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Article

The Influence of Prenatal DHA Supplementation on Individual Domains of Behavioral Functioning in School-Aged Children: Follow-Up of a Randomized Controlled Trial

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Women and Kids, South Australian Health and Medical Research Institute, 72 King William Road, Adelaide 5006, Australia
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School of Psychology & Discipline of Paediatrics, Faculty of Health and Medical Sciences, The University of Adelaide, North Terrace, Adelaide 5000, Australia
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Turner Institute for Brain and Mental Health, School of Psychological Sciences, Monash University, Melbourne 3800, Australia
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Clinical Sciences, Murdoch Children’s Research Institute, Melbourne 3052, Australia
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School of Public Health, Faculty of Health and Medical Sciences, The University of Adelaide, North Terrace, Adelaide 5000, Australia
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School of Agriculture, Food and Wine, Waite Campus, University of Adelaide, Adelaide 5000, Australia
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Discipline of Paediatrics, Faculty of Health and Medical Sciences, The University of Adelaide, North Terrace, Adelaide 5000, Australia
*
Author to whom correspondence should be addressed.
Academic Editor: Carlo Agostoni
Nutrients 2021, 13(9), 2996; https://doi.org/10.3390/nu13092996
Received: 29 July 2021 / Revised: 23 August 2021 / Accepted: 25 August 2021 / Published: 27 August 2021
(This article belongs to the Special Issue Dietary Fat and Human Health Outcomes)
Docosahexaenoic acid (DHA) accumulates in the fetal brain during pregnancy and is thought to have a role in supporting neurodevelopment. We conducted a multicenter, double-blind, randomized controlled trial in women with a singleton pregnancy who were <21 weeks’ gestation at trial entry. Women were provided with 800 mg DHA/day or a placebo supplement from trial entry until birth. When children reached seven years of age, we invited parents to complete the Strengths and Difficulties Questionnaire (SDQ), the Behavior Rating Inventory of Executive Function (BRIEF), and the Conners 3rd Edition Attention-Deficit Hyperactivity Disorder (ADHD) Index to assess child behavior and behavioral manifestations of executive dysfunction. There were 543 parent–child pairs (85% of those eligible) that participated in the follow-up. Scores were worse in the DHA group than the placebo group for the BRIEF Global Executive, Behavioral Regulation and Metacognition Indexes, and the Shift, Inhibit, Monitor, Working Memory, and Organization of Materials scales, as well as for the Conners 3 ADHD index, and the SDQ Total Difficulties score, Hyperactivity/Inattention score, and Peer Relationship Problems score. In this healthy, largely term-born sample of children, prenatal DHA supplementation conferred no advantage to childhood behavior, and instead appeared to have an adverse effect on behavioral functioning, as assessed by standardized parental report scales. View Full-Text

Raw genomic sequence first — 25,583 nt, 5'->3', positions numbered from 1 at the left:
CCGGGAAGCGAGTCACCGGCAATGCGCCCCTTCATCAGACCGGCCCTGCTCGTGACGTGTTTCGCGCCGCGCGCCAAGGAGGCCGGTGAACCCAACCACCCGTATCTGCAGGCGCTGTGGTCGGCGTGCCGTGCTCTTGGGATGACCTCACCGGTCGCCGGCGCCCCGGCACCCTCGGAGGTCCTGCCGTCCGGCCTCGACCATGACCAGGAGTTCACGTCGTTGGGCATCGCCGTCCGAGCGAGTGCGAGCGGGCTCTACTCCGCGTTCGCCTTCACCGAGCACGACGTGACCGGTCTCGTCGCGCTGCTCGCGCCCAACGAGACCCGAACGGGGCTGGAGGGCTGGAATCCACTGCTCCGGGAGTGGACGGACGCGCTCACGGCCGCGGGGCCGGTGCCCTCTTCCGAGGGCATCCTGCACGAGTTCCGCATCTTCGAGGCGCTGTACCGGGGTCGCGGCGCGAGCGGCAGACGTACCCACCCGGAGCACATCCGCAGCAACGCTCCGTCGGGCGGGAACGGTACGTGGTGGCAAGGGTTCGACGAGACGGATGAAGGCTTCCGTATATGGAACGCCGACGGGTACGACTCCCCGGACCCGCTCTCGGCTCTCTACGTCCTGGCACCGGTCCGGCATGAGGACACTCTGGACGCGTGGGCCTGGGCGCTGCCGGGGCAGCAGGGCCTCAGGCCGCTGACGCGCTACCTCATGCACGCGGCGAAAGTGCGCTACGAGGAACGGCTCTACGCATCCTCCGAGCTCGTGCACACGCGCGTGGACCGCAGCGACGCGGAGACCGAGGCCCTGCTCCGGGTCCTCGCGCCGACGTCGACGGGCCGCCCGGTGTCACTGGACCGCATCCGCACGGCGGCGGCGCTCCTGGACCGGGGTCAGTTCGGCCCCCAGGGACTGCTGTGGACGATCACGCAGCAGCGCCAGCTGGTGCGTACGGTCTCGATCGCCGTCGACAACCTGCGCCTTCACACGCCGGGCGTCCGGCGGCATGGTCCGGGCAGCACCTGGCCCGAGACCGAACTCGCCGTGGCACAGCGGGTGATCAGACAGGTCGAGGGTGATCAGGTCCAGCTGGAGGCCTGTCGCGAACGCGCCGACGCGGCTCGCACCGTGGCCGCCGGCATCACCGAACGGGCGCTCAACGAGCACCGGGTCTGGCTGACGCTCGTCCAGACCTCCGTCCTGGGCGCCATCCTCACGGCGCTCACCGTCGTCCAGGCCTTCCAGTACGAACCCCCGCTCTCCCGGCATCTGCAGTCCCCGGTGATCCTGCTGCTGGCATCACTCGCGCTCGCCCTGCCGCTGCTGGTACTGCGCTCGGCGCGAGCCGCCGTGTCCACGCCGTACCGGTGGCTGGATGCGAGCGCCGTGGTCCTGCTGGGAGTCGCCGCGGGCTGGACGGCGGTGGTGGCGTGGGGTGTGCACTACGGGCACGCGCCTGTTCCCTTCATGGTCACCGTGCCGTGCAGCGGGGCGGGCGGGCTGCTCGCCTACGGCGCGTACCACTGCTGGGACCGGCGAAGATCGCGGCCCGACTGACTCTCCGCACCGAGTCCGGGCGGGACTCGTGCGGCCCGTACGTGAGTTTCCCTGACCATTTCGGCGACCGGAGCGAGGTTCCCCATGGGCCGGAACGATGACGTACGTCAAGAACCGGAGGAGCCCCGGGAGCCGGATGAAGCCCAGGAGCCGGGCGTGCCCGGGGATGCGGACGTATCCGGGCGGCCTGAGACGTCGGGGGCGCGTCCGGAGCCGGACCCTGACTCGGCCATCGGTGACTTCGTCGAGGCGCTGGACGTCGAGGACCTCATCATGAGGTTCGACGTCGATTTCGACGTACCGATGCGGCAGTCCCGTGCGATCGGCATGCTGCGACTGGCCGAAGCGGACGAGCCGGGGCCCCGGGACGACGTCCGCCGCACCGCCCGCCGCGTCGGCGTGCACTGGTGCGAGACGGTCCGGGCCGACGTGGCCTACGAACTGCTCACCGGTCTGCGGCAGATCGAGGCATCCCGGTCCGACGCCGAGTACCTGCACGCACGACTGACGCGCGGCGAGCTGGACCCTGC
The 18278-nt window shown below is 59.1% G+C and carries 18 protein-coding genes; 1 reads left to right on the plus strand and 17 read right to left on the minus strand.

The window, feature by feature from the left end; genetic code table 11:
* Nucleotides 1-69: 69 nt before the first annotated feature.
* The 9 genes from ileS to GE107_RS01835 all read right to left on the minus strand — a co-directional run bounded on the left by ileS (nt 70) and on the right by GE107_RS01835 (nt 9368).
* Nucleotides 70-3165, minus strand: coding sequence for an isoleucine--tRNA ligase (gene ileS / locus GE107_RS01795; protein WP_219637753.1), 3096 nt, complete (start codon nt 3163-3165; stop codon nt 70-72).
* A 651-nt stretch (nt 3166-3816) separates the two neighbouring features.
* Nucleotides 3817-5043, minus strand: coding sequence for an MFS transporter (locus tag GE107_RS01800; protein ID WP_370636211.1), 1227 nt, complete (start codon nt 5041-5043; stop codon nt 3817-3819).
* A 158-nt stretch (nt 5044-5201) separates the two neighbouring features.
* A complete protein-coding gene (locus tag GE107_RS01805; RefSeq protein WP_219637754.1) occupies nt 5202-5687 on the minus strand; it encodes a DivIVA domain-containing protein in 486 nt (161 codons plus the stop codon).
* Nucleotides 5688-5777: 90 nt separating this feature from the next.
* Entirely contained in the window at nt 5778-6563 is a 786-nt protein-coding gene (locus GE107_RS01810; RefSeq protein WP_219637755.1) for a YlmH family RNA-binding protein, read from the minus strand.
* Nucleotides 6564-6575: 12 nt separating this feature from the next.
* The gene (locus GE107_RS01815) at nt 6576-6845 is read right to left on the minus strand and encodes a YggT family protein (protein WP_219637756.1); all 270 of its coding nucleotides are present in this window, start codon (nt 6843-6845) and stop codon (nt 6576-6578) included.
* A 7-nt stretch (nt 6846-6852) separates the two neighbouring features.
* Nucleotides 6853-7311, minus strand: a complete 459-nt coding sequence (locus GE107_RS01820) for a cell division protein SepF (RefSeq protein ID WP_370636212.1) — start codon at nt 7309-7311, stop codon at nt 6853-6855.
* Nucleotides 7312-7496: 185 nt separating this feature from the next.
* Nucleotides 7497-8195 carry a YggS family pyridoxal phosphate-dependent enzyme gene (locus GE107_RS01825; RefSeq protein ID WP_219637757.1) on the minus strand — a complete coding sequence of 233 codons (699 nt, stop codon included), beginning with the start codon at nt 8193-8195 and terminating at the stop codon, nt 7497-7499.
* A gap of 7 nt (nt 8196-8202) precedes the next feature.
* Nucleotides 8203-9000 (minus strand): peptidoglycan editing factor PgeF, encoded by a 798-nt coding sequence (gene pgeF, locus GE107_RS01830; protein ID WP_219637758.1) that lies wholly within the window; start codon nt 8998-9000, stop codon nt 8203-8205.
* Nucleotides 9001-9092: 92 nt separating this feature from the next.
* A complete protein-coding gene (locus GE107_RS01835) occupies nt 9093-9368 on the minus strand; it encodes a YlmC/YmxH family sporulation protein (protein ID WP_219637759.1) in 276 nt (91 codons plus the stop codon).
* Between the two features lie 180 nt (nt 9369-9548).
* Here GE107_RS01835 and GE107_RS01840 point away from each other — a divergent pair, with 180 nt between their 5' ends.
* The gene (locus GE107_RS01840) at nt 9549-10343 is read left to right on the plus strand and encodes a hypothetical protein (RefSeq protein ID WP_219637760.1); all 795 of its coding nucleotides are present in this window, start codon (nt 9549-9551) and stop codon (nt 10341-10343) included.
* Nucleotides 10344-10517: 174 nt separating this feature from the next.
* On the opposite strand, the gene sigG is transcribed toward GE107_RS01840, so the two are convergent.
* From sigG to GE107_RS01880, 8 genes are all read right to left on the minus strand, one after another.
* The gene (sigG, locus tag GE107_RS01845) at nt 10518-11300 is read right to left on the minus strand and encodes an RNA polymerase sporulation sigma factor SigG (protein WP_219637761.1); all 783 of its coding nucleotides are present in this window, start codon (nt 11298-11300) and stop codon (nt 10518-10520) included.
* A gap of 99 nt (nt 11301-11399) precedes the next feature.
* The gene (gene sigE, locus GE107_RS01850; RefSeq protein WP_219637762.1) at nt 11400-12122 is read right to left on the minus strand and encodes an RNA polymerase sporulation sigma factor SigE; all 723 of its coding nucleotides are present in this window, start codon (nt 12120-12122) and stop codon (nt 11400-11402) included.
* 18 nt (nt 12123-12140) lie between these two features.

Keywords: DHA; RCT; omega-3 fatty acids; supplementation; behavior; behavioral problems; prenatal DHA; RCT; omega-3 fatty acids; supplementation; behavior; behavioral problems; prenatal
MDPI and ACS Style

Gould, J.F.; Anderson, P.J.; Yelland, L.N.; Gibson, R.A.; Makrides, M. The Influence of Prenatal DHA Supplementation on Individual Domains of Behavioral Functioning in School-Aged Children: Follow-Up of a Randomized Controlled Trial. Nutrients 2021, 13, 2996. https://doi.org/10.3390/nu13092996

AMA Style

Gould JF, Anderson PJ, Yelland LN, Gibson RA, Makrides M. The Influence of Prenatal DHA Supplementation on Individual Domains of Behavioral Functioning in School-Aged Children: Follow-Up of a Randomized Controlled Trial. Nutrients. 2021; 13(9):2996. https://doi.org/10.3390/nu13092996

Chicago/Turabian Style

Gould, Jacqueline F., Peter J. Anderson, Lisa N. Yelland, Robert A. Gibson, and Maria Makrides. 2021. "The Influence of Prenatal DHA Supplementation on Individual Domains of Behavioral Functioning in School-Aged Children: Follow-Up of a Randomized Controlled Trial" Nutrients 13, no. 9: 2996. https://doi.org/10.3390/nu13092996

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